Greedtone Overdrive II (with demo)

Se7enHeaven

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What guitarist doesn’t like effects? Certainly, there are some purists, including jazz or blues musicians (plug in an amp and play), but most of us like things that add some dazzle to our tones. My favorite are overdrive pedals, because they can make a good amp sound even better, and each OD pedal has its own characteristics and personality. The OVERDRIVE II by GREEDTONE is lip-smacking good, and in a number of ways, which I presented in the accompanying demo below, since words describe only so much.



First, the overall tone quality of the OVERDRIVE II is very raw and grainy, with some distortion qualities. It has a slight breaking up attribute, whether set low or high, thus giving it that ‘tube amp breaking up’ trait (which you can hear, even with modelers or other digital gear). Obviously, this sound is more apparent with the Gain cranked, but it doesn’t get messy or super-saturated. The result is more detail, liveliness and harmonics, whether working with a 6+string rhythm/lead or bass. Second, the Volume increase is huge (4V), and makes for an incredible clean boost, but is so clear (due to the silver mica caps) that the tone tends to lose a touch bass or low-mids. However, that is where the Greed knob comes into play, adding in some tight bottom end. And if you crank the Greed, you get more of that thick Doom and Sludge result. Amazingly, even with the Gain and Greed up full tilt, the tone remains rich and vibrant – not muddy! Of course, with those dark amps and pickups, you may not want to get too Greedy and rely on the clear, cleaning-up effect of the OVERDRIVE II’s circuitry to add in those sparkling high ends. Next, the More switch could be used to provide extra oomph to rhythm, but it’s best used for lead, whereby it adds further energy, sustain and a hint of decibels (not much… very light volume increase to my ears, but with the added aggression the More function allows lead to pop through the mix better and without having to boost the signal excessively).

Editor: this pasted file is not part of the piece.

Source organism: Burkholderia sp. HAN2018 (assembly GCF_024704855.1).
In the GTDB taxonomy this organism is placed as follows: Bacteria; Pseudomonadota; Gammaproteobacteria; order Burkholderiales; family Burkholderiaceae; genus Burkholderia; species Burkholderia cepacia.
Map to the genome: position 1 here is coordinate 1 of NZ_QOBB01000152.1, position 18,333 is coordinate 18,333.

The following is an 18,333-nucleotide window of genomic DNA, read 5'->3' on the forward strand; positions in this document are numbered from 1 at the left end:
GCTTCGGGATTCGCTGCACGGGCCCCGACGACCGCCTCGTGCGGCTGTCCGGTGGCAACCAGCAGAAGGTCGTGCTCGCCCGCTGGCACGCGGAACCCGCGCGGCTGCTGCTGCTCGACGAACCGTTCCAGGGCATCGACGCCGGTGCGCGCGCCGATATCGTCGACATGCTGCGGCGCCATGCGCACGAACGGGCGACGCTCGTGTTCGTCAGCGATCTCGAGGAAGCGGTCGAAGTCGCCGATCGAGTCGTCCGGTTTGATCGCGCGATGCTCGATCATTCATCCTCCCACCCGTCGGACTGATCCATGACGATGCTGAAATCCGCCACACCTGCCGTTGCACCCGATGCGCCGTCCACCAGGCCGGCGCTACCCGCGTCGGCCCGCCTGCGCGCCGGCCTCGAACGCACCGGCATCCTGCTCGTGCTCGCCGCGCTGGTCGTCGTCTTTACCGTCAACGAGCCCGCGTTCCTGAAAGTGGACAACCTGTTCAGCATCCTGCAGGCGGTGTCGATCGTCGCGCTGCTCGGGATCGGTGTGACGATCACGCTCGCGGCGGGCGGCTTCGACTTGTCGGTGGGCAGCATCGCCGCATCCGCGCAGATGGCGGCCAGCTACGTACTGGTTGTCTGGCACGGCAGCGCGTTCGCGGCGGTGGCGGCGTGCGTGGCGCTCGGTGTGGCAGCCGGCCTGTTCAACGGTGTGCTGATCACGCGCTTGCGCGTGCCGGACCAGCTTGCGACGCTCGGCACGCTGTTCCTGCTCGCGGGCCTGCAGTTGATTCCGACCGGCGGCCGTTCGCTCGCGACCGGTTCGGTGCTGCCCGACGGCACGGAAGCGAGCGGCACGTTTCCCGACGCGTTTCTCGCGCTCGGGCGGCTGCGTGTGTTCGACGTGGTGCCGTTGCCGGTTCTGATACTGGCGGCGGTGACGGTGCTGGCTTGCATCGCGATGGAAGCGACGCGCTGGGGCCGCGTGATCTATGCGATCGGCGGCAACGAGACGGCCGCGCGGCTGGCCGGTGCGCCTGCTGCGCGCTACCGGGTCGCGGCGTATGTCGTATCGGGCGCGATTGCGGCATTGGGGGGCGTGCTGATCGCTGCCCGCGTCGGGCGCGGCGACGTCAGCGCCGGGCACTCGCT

The OVERDRIVE II does boast some other features, including being true bypass with built-in noise reduction circuitry, using a 4049 chip, high-quality pots and parts, and a rugged, yet lightweight, die-cast aluminum chassis. However, one of the best-selling features comes from the fact that it was designed and engineered by Greg Williamson, who has been an audio engineer since 1988, produced albums for over two decades, and has done live work with the Foo Fighters, Sunny Day Real Estate, The Presidents of the United States of America, Mike Watt, and others. Greg knows sound and it tells with the GREEDTONE OVERDRIVE II. This pedal plays well with cleans, but stands out in a huge way when coupled with a dirty signal, from crunch to hi-gain, thereby making it a real rock machine. For some, the price tag may seem a bit steep ($279.95 USD), but this is a boutique sounding and quality made pedal. If you already like your amp, wait until you hear the excitement and vivacity unleash with GREEDTONE’s OVERDRIVE II. The way I’m describing the OVERDRIVE II may sound like marketing, but it’s definitely a candid opinion from someone who has tried, tested and reviewed a few dozen ODs over the years – and the OVERDRIVE II definitely stands out.
 


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